Here, two related problems stand out, and both illustrate the traps that lie in wait for the unwary student of the field. First of all, contemporary work in the history of science almost invariably takes as its goal or standard the shared ideas and concepts of modern science. In other words, only those historical developments that can be associated with today’s modern sciences are treated seriously and considered worthy of historical study and analysis. As a result, the glories and sophistication of the Arab astrological and alchemical traditions—two fields now viewed as mere curiosities rather than as true science—go largely unnoticed and unacknowledged.
And when the history of Arab science is studied seriously, it generally becomes a problem in search of solution—When did it die off? Or, why did it fail to produce modern science?—rather than a subject to be explored, developed, and understood in anything like its own terms.
As a result, to this day the state of our knowledge about Islamic science and philosophy remains woefully incomplete. Hundreds of thousands of scholarly manuscripts produced over many centuries in Arabic, Persian, Turkish, and Urdu remain unstudied and largely forgotten. It is difficult not to believe that a systematic analysis of this material would yield a very different picture of the Muslim world than the one that predominates today.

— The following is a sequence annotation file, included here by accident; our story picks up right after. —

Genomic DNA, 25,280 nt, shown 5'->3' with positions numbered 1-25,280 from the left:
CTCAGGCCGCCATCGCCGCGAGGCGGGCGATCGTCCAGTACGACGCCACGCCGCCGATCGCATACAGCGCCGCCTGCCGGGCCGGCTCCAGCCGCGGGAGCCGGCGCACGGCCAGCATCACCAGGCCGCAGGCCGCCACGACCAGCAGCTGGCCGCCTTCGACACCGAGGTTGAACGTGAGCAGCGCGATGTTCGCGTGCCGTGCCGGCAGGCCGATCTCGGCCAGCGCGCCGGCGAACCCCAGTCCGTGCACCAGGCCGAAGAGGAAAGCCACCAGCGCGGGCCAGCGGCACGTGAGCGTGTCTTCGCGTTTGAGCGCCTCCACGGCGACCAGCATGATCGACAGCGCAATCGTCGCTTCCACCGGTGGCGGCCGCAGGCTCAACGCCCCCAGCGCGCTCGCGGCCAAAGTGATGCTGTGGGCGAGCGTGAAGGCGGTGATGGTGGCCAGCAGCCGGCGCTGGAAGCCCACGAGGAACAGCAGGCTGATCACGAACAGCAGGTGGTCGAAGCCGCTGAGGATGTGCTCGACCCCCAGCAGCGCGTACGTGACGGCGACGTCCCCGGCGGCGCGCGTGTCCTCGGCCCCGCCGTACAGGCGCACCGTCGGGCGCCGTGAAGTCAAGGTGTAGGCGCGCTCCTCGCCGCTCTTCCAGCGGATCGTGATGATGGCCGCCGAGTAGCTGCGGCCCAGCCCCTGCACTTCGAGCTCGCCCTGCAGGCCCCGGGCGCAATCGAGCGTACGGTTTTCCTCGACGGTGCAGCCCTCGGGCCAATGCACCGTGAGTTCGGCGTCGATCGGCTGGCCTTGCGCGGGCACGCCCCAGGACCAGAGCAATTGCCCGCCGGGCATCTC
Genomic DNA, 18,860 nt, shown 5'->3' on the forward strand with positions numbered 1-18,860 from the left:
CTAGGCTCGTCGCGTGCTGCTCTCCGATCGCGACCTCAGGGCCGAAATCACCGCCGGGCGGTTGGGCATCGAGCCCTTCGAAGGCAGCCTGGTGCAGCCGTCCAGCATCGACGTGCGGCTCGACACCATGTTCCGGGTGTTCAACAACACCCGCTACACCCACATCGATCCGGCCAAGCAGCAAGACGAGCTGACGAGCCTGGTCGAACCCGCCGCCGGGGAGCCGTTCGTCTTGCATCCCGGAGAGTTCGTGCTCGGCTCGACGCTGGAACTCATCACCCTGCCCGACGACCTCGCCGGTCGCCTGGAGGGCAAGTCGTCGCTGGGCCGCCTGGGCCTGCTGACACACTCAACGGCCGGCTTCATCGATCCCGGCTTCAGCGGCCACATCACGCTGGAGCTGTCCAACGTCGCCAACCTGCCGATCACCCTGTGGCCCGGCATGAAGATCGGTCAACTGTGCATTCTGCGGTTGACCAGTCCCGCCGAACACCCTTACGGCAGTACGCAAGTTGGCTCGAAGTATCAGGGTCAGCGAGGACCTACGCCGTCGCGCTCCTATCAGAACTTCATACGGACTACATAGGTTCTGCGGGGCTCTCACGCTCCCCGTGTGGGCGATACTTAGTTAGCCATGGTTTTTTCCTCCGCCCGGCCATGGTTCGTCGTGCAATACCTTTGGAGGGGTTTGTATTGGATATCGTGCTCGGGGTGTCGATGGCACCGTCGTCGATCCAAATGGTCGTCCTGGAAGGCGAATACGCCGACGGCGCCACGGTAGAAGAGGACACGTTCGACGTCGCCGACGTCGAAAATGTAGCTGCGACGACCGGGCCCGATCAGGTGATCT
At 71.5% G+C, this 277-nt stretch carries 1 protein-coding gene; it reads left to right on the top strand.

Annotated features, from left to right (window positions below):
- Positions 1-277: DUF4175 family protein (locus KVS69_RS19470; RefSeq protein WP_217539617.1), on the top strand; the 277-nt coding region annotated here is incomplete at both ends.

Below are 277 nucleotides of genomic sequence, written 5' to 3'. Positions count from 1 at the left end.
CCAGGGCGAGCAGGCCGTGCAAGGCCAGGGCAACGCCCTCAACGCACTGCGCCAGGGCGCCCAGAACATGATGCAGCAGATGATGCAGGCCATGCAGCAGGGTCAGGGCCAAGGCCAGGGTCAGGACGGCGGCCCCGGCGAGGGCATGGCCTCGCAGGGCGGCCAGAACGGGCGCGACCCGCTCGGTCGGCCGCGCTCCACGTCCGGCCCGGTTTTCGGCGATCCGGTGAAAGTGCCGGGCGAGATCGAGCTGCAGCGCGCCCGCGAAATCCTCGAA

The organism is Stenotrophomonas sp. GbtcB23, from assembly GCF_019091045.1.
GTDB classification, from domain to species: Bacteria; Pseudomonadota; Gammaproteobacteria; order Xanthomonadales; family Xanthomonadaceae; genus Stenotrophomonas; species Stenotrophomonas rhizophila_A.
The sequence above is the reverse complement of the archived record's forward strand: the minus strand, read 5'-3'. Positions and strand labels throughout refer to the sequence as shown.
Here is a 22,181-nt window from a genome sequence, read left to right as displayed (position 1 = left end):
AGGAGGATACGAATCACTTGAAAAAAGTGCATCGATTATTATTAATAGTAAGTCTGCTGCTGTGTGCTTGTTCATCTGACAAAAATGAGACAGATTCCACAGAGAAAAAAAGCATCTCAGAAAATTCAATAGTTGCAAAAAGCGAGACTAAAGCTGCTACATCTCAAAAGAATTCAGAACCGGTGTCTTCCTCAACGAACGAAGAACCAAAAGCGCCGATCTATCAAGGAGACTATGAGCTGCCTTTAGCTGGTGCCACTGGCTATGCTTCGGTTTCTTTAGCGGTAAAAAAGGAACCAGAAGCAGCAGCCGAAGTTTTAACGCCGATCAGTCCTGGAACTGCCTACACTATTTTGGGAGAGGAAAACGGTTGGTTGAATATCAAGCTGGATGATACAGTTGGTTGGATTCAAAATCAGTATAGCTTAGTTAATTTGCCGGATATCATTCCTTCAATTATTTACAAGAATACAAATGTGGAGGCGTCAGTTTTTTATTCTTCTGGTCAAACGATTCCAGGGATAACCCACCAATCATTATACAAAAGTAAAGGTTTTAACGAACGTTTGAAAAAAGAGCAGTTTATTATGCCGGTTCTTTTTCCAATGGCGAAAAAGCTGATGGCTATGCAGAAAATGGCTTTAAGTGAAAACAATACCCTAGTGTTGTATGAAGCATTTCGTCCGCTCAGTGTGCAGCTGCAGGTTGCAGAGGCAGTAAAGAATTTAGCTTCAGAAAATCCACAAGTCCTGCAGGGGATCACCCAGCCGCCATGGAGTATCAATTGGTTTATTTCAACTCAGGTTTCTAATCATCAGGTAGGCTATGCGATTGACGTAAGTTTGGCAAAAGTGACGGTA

And so I will end my remarks with a call to action in the hope that some of you may one day take up the challenge: Free yourself from the prevailing academic and social consensus, and strike out on your own—like my own hero Adelard of Bath at the dawn of the 12th century—and explore what unknown riches the Muslim world still has to offer the rest of us.
With that, I want to wish each of you the very best for the new academic year, and to encourage you to follow in the footsteps of such scholars as Adelard of Bath and William of Morley by pursuing knowledge wherever it may take you.
Jonathan Lyons is an independent scholar, author, and lecturer, focusing on problems of intellectual history, epistemology, and the sociology of knowledge. The convocation address above draws in part on two books by Lyons: The House of Wisdom: How the Arabs Transformed Western Civilization, and Islam Through Western Eyes: From the Crusades to the War on Terrorism. Lyons has taught at George Mason University and Georgetown University, and he has a PhD in sociology from Monash University, in Melbourne, Australia, and a BA with honors in Russian and History from Wesleyan University. He lives in Portland, Oregon.
Before beginning doctoral studies, Lyons served as a foreign correspondent and editor with Reuters for more than 20 years, with posts in Moscow, during the collapse of the Soviet Union; in Turkey, during the rise of the first elected Islamist government; and in Tehran during the contentious presidency of Mohammad Khatami. He also worked as a senior editor in the agency’s Washington bureau, before taking up his last foreign assignment, in Jakarta in 2006, covering radical Islamic movements across Southeast Asia.